The miracle of Christmas required human cooperation in so many ways.  No one forced Mary to agree to become the Theotokos.  The wise men could have decided that the trip to Palestine was just too far.  Joseph could have abandoned the woman and the child entrusted to his care.  But he didn’t, despite the awkwardness, the danger, and the inconvenience.  On several occasions, he probably swallowed hard, steadied his nerves, kept his mouth shut, and prayed for God to help him one day at a time as he pressed forward. 
            As we celebrate the season of Christmas this year, let us remember that the Son of God took flesh in a world where people make choices.  It’s a world where we all have our priorities, our goals, our vision of what would be nice in life.  The problem is that God’s calling doesn’t always fit with our preferences.   We, like Joseph, are called to obey nonetheless, to respond in freedom, and to play our role in the unfolding of God’s salvation in the world.
            I know that it may seem a bit much to compare our calling with that of Joseph.  It’s hard to compete with being the adopted father of Jesus Christ.  The good news is that it’s not a contest; we don’t have to compete.  Instead, we just have to remember that the Lord was born for us too, that we also are brought into the eternal life of the Holy Trinity through Him.  He invites and calls us all to share in His life, to raise us the joy and blessedness of the kingdom even as we live and breathe.  But in order for this glorious transformation to occur, we must embrace Him, we must respond to Him, we must hear and obey His calling.
            We will do so not in some storybook world of religious platitudes, but in one as harsh and brutal as the one our Savior was born into as a helpless baby.  Unfortunately, there are still those who kill the innocent, even defenseless children, and even more who abuse and neglect them. There are situations of war, persecution, abuse, and poverty that lead families to take refuge in foreign countries, such as our own.    We never have to look far to find sick, lonely, and miserable people who are as vulnerable and needy as the newly born Lord and His mother.  No doubt, we can all play the role of Joseph to them in one way or another by giving generously of our time, attention, and other resources to become their friends, advocates, and protectors.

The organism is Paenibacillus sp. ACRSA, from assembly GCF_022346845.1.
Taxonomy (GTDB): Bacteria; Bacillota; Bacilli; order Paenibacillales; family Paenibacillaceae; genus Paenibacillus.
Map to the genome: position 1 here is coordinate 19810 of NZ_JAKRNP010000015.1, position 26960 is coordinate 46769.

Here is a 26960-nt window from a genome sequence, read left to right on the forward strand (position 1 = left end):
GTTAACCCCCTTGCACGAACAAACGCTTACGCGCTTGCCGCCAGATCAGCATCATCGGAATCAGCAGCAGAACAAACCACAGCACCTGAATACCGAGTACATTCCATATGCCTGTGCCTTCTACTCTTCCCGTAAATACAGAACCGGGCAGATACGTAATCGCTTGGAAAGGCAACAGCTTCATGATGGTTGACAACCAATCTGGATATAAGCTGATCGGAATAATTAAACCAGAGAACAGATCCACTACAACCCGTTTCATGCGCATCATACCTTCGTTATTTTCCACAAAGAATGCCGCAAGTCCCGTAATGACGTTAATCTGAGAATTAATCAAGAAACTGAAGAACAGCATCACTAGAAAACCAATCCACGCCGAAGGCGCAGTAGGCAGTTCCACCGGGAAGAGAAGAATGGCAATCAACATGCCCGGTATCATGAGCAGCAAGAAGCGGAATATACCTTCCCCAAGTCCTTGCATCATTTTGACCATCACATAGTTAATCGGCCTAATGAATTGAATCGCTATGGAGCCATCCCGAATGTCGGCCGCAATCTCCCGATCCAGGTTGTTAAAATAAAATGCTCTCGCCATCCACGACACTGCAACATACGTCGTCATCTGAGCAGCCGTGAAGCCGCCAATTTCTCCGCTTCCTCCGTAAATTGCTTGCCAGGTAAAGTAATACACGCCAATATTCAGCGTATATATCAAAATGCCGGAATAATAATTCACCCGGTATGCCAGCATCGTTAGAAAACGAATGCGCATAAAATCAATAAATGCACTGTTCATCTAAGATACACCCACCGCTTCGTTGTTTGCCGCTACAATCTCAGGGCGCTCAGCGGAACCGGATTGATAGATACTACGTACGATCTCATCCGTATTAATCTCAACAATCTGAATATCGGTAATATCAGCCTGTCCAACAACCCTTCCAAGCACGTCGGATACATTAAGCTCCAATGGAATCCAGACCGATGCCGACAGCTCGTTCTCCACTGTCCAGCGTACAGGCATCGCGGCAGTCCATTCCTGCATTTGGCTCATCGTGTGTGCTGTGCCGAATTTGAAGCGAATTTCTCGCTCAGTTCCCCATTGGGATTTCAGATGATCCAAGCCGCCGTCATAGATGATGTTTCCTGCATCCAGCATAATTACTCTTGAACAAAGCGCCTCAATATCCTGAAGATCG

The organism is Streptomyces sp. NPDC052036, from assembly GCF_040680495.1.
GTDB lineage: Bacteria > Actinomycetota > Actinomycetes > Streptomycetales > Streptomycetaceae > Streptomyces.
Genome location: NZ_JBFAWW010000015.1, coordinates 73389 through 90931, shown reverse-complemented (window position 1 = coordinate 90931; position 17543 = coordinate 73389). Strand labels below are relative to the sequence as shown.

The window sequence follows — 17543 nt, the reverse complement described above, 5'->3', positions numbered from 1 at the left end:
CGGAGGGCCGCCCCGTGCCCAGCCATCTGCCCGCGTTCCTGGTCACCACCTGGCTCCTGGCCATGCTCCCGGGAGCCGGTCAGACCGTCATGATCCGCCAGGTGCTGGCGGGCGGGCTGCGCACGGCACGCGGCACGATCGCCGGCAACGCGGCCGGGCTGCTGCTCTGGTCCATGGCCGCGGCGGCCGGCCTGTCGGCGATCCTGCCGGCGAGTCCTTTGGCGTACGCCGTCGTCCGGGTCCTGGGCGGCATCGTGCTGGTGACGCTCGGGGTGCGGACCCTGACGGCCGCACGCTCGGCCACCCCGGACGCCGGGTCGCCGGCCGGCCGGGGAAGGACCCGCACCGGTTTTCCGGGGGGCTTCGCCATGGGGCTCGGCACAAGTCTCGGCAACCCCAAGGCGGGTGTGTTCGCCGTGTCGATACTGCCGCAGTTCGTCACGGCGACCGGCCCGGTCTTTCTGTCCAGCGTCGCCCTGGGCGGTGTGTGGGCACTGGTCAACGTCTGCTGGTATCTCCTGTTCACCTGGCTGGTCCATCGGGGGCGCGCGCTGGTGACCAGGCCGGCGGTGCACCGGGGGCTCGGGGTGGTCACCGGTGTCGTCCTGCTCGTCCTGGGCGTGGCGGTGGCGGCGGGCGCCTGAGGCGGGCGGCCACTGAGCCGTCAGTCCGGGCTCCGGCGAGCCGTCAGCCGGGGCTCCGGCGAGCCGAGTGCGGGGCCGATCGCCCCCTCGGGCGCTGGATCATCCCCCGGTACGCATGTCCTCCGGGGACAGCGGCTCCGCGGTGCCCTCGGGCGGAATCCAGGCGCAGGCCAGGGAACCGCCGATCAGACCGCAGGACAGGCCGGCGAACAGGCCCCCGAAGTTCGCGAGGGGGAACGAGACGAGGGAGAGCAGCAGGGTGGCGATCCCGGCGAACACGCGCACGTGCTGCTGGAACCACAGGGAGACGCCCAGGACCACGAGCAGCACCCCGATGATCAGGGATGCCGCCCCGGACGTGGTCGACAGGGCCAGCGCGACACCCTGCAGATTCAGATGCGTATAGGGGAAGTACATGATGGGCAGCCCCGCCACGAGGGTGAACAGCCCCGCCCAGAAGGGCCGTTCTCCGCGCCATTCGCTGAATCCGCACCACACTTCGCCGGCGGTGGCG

The good news of this season is that, because of Christ’s birth, all human beings are called to the life of heaven.  The particulars of that calling vary for each of us.  And it’s not always as clear as the brilliant star that the wise men followed.  And sometimes even when it becomes clear, we refuse like Joseph did at first.  But one thing is for sure:  we have to listen in order to hear God’s unique calling to us.  And that means prayer, in stillness and quiet, on a daily basis in which our hearts and souls are opened to Him.  It also means cultivating the obedient faith that we see in Joseph.  Like him, we may be called to new, unexpected responsibilities; to sacrifice our standing in the eyes of others; and even to risk life as we know it.
            So like Joseph the Betrothed, let us serve Christ this Christmas season with the fear of God and faith and love.   Let us put aside our excuses and do what has to be done in order for us to participate more fully in the new life that our Savior has brought to the world.   Let us be especially attentive to those who are weak, vulnerable, and displaced, for that is how the Lord came to us.  Let us celebrate this glorious feast of our salvation by loving and serving Him in every way we can.